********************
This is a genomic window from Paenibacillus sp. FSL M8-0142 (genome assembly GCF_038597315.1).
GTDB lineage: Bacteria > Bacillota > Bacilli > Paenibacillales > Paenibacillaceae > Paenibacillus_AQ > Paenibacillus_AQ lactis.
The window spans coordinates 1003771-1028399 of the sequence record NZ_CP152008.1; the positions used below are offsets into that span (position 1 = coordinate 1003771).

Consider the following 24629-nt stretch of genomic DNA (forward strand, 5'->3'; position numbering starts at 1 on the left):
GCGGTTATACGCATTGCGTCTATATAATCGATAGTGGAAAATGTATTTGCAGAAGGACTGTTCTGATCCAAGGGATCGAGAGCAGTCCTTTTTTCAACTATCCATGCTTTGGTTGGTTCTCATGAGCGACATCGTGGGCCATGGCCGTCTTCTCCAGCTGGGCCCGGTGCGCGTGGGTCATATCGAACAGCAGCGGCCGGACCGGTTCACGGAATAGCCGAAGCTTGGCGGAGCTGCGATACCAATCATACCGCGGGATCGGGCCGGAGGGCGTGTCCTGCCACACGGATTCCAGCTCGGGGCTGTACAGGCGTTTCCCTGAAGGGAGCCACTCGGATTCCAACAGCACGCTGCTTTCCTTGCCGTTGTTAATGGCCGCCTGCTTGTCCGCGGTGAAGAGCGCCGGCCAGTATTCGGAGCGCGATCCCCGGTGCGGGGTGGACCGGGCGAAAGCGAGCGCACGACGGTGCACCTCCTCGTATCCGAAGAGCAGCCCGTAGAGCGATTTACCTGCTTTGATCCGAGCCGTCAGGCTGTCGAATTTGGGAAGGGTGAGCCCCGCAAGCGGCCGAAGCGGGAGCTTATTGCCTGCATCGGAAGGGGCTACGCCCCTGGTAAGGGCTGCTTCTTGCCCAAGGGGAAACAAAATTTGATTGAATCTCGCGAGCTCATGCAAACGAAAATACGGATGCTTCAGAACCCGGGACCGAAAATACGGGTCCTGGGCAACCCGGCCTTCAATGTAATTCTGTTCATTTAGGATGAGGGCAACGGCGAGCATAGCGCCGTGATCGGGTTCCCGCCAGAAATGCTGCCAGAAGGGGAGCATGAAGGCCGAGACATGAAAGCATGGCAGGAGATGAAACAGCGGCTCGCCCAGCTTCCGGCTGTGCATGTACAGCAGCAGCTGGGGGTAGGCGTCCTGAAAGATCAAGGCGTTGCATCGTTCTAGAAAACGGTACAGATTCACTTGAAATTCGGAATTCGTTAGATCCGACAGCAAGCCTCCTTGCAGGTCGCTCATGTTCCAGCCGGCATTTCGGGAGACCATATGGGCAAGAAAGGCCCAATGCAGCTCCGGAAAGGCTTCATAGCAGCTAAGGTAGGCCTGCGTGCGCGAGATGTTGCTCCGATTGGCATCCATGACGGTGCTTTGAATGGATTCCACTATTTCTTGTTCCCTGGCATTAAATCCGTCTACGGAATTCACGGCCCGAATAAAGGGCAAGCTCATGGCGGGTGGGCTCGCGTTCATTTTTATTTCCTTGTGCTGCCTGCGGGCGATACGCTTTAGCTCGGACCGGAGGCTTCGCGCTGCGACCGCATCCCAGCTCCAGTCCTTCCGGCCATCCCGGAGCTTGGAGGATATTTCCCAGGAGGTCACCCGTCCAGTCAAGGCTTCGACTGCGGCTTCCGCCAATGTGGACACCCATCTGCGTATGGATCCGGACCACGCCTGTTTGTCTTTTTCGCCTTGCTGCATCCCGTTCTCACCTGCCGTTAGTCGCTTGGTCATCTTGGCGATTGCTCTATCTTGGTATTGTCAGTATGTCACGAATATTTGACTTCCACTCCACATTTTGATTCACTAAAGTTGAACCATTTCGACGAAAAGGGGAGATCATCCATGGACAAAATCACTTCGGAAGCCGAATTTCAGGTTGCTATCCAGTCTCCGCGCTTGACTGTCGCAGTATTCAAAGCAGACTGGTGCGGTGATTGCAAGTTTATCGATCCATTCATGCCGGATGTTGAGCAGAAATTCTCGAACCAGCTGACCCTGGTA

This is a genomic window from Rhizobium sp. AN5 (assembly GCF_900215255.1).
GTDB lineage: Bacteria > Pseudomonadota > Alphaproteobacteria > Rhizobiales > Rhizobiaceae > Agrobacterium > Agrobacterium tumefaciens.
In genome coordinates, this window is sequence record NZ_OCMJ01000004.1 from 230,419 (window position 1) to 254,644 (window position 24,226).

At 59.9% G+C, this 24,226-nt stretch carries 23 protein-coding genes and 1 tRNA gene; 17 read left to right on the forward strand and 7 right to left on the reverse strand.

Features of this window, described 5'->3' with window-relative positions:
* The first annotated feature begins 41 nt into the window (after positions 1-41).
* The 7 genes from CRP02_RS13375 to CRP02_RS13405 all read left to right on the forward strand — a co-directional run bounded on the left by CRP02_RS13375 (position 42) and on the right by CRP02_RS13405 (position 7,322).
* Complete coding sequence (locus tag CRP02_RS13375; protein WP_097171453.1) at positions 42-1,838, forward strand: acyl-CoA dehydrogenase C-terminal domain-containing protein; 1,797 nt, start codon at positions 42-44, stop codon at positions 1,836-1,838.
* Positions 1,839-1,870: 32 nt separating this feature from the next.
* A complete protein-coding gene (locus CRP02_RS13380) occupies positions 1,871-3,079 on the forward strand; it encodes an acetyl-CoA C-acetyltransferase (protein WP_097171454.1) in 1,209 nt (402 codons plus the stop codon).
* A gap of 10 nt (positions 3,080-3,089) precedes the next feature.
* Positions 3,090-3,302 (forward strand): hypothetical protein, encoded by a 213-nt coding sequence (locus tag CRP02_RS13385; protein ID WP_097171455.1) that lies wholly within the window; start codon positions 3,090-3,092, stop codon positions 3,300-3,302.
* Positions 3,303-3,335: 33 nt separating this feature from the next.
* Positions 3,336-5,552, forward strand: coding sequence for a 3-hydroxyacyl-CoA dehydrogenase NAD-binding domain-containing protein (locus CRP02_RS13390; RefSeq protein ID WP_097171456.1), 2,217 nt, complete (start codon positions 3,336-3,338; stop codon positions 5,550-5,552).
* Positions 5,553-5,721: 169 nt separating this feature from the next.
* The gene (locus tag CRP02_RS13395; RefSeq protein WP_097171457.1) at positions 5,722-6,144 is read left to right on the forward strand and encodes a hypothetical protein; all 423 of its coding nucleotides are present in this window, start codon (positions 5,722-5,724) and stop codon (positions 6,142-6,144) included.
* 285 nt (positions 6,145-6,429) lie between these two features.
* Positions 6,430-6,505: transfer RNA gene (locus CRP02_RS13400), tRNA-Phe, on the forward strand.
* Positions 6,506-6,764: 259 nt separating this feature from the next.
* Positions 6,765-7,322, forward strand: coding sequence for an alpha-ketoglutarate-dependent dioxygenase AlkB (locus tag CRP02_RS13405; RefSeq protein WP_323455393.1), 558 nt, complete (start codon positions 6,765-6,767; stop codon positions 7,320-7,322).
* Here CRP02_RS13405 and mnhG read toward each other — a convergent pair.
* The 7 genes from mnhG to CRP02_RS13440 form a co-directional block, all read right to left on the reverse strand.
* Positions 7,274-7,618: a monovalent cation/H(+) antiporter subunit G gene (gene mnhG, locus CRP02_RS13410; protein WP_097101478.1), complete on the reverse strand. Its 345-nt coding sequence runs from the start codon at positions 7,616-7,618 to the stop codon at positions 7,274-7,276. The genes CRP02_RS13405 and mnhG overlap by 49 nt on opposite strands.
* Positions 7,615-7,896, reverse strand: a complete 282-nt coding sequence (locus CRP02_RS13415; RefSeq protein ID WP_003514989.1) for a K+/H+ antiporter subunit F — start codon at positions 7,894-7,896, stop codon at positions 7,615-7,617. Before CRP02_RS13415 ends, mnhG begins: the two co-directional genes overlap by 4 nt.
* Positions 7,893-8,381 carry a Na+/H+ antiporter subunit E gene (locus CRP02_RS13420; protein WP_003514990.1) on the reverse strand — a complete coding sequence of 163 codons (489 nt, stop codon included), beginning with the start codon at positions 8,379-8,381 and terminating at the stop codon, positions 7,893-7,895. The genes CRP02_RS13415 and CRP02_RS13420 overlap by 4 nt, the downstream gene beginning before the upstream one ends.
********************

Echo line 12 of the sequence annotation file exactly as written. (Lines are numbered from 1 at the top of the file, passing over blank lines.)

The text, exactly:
* The 7 genes from CRP02_RS13375 to CRP02_RS13405 all read left to right on the forward strand — a co-directional run bounded on the left by CRP02_RS13375 (position 42) and on the right by CRP02_RS13405 (position 7,322).